The Use of Probiotics to Fight Biofilms in Medical Devices


From 09:00 to 10:00

Instructor: Luciana Gomes / Fabio Carvalho

Biofilm-related infections are a critical problem in the medical field due to the high propensity of medical devices to microbial colonization and the low efficacy of the human immune system and antibiotics to counteract biofilm development. New evidence supporting the use of probiotics and their metabolites to control pathogenic biofilms and/or prevent microbial adhesion to several materials, and the increasing interest in promoting a natural approach to health have intensified the research in this field. Therefore, the interactions of two probiotic strains (Lactobacillus plantarum and Lactobacillus rhamnosus) with bacteria commonly found in biofilms developed in urinary tract devices (Escherichia coli and Staphylococcus aureus) were studied. Biofilm formation was carried out using microtiter plates and parallel-plate flow chambers (PPFC), and colony-forming unit (CFU) counts and crystal violet (CV) staining method were used to determine biofilm cell culturability and total biomass, respectively. The study showed that probiotics caused a reduction of pathogen adhesion up to 93%, suggesting the use of probiotics as potential antibiofilm agents for clinical applications.

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Unsupervised Machine Learning for Gene Expression Analysis


From 09:30 to 11:30

Instructor: Pedro Ferreira

In this talk the following topics will be discussed: - unsupervised machine learning as part of the exploratory data analysis process; - application of dimensionality reduction techniques to high dimensional datasets; - clustering to gain novel insights in the natural groups found in the data; - examples on different datasets will be shown.

Limit: 50 people

Towards the enhancement of human capabilities and mental well-being on athletes


From 10:00 to 11:30

Instructor: Hugo Ferreira

Find your mental powers with Neroes! Data is power. If you had the chance to collect and look at your own data, you could learn a thing or two about yourself and grow. How much would you like to learn about your mental data? If you replied "A lot!", then, in this workshop with Neroes, we will tell you how your mental abilities are. Learn about how you process information, how good you are at planning, and whether you're more of the attentive or impulsive type, among other things. Learn then how you can improve those mental skills and unleash your full potential! Don't you worry, there are no good or bad results, just how much you can improve! Join us and become your personal Hero!

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Molecular Gastronomy


From 10:00 to 11:30

Instructor: Ines Gomes

Our kitchens are laboratories, and chemistry is the basis of successful dishes. Molecular gastronomy uses the knowledge of physics and chemistry to study the processes that occur while cooking. This knowledge allows us to create new and innovative recipes. During this workshop special attention will be given to jellification process, namely spherification and reverse spherification as well as agar jellification will be presented. These techniques will allow to prepare fruit caviar, fruit egg yolk and mango spaghetti. The role of some jellifying ingredients and their importance for food industry will be discussed, as well as the importance of knowing the ingredients, and possible limitations that they can represent in the final result. The resolution of specific challenges will be asked and take-home experiences will be proposed.

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Deep Learning from Biomedical Data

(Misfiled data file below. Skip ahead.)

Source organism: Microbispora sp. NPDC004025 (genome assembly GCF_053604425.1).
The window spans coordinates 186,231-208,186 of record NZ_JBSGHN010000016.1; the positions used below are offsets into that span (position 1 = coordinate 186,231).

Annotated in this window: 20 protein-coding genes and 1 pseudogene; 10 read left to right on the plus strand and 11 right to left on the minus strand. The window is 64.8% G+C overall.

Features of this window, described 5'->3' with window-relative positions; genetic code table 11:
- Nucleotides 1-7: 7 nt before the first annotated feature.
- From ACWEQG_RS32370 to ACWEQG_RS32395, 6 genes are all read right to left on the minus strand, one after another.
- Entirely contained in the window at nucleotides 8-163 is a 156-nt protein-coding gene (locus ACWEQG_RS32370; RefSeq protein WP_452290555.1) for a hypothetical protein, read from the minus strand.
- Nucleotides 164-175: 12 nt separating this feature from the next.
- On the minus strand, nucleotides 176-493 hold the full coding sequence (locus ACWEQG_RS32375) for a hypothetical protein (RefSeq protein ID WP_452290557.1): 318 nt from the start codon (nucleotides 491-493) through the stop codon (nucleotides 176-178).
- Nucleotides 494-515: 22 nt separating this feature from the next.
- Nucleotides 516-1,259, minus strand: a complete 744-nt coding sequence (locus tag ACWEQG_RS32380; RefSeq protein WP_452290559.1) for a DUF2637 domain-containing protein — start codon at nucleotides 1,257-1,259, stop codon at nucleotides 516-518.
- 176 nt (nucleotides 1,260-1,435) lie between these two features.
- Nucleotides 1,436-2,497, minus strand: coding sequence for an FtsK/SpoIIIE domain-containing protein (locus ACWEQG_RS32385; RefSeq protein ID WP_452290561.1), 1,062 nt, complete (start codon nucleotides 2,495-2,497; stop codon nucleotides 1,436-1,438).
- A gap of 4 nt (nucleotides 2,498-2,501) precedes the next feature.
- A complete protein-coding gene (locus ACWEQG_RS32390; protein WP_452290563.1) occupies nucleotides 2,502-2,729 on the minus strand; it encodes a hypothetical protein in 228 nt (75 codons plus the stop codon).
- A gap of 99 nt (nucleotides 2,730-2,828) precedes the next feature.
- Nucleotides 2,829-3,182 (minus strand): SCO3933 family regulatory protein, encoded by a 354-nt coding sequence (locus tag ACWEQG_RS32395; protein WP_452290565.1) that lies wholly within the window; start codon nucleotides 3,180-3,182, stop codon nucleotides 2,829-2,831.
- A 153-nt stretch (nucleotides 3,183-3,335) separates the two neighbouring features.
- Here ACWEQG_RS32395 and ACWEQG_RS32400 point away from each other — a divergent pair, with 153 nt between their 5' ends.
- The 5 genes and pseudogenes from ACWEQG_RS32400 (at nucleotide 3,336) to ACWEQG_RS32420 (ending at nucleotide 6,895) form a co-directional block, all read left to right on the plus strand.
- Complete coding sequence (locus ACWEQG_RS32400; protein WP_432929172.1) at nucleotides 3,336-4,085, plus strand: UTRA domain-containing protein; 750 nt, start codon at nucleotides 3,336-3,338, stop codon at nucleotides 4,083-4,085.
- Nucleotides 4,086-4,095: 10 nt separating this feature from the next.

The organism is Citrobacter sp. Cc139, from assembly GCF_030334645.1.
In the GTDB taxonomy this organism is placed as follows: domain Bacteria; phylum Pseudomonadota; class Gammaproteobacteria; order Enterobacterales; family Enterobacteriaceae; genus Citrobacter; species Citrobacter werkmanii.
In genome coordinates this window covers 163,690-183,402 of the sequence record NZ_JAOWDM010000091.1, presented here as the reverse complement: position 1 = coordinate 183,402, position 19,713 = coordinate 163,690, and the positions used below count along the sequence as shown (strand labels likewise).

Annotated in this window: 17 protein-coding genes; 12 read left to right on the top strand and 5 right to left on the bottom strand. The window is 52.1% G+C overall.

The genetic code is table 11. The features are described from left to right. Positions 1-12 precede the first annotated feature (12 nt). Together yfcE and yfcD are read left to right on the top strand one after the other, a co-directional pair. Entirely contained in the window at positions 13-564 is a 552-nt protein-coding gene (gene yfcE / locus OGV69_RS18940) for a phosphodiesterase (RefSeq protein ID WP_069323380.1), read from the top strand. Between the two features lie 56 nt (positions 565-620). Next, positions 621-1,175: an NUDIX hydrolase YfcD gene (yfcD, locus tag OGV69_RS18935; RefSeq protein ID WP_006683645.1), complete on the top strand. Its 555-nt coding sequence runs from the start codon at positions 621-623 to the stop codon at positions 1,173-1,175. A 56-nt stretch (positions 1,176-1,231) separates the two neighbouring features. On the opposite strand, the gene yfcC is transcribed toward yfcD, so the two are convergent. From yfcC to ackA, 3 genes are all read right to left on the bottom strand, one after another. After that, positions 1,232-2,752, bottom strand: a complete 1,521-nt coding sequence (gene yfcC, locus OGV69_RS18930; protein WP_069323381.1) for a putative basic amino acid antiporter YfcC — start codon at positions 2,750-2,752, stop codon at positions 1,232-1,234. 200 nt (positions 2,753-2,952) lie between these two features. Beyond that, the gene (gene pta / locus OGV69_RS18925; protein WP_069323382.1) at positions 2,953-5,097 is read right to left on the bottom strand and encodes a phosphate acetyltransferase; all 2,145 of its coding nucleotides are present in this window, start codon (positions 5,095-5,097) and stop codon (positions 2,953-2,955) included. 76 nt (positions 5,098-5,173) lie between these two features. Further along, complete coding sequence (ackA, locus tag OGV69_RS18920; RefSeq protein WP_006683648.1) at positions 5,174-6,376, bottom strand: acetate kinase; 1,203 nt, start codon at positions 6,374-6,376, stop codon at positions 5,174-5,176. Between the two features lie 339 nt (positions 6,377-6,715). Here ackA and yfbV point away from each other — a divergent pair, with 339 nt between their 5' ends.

From 11:30 to 13:00

Instructor: Joao Ribeiro Pinto

Deep learning techniques arose to take advantage of today's unprecedented amount of data collected from everything and everyone: sophisticated models are able to learn from raw data, identifying the most meaningful patterns and characteristics and using them for accurate and robust predictions. From character recognition to tumour diagnosis, deep learning has been pushing the boundaries of pattern recognition and helping companies and professionals in a wide array of fields. This workshop aims to prepare participants for advanced projects on the vibrant fields of pattern recognition and computer vision, delivering a solid foundation on deep learning through the introduction of essential theoretical concepts alongside a step-by-step practical tutorial on an example application to biomedical data.

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Alginate-based Biomaterials for Regenerative Medicine


From 11:30 to 13:00

Instructor: Silvia Bidarra

As the field of tissue engineering progressed, improvements in the fabrication of more refined and tailored cell based therapies are emerging to replace, repair or enhance the function of damaged tissues or organs. The success of cell delivery systems is dependent on the use of a biomaterial vehicle/scaffold that should allow controlling three-dimensional shape, guide tissue development and cell delivery into the patient. Therefore, such biomaterials should allow adhesion, spatial distribution, protection and guidance of cells. For clinical applications, cell delivery through a minimally invasive approach may be a desired method, since these systems offer specific advantages over preformed scaffolds, such as ease of application, confined delivery and improved patient compliance and comfort. One example of an injectable biomaterial is alginate, a natural polymer typically extracted from brown seaweeds and have been extensively investigated and used for many biomedical applications. The most common method to achieve alginate gelation and crosslinking is through the exchange of sodium ions from guluronic acid units with divalent cations like calcium. The ionic crosslinking can be obtained through external gelation, by dripping an alginate solution into a solution containing calcium ions, such as calcium chloride, under mild conditions. Alginate microbeads, due to their extracellular matrix-like features, are an excellent choice to be used has cell carrier, and for that reason have an enormous potential in the context of tissue regeneration. In this workshop, students will have the opportunity to get familiar with alginate as cell delivery system and to produce microbeads with different size and composition.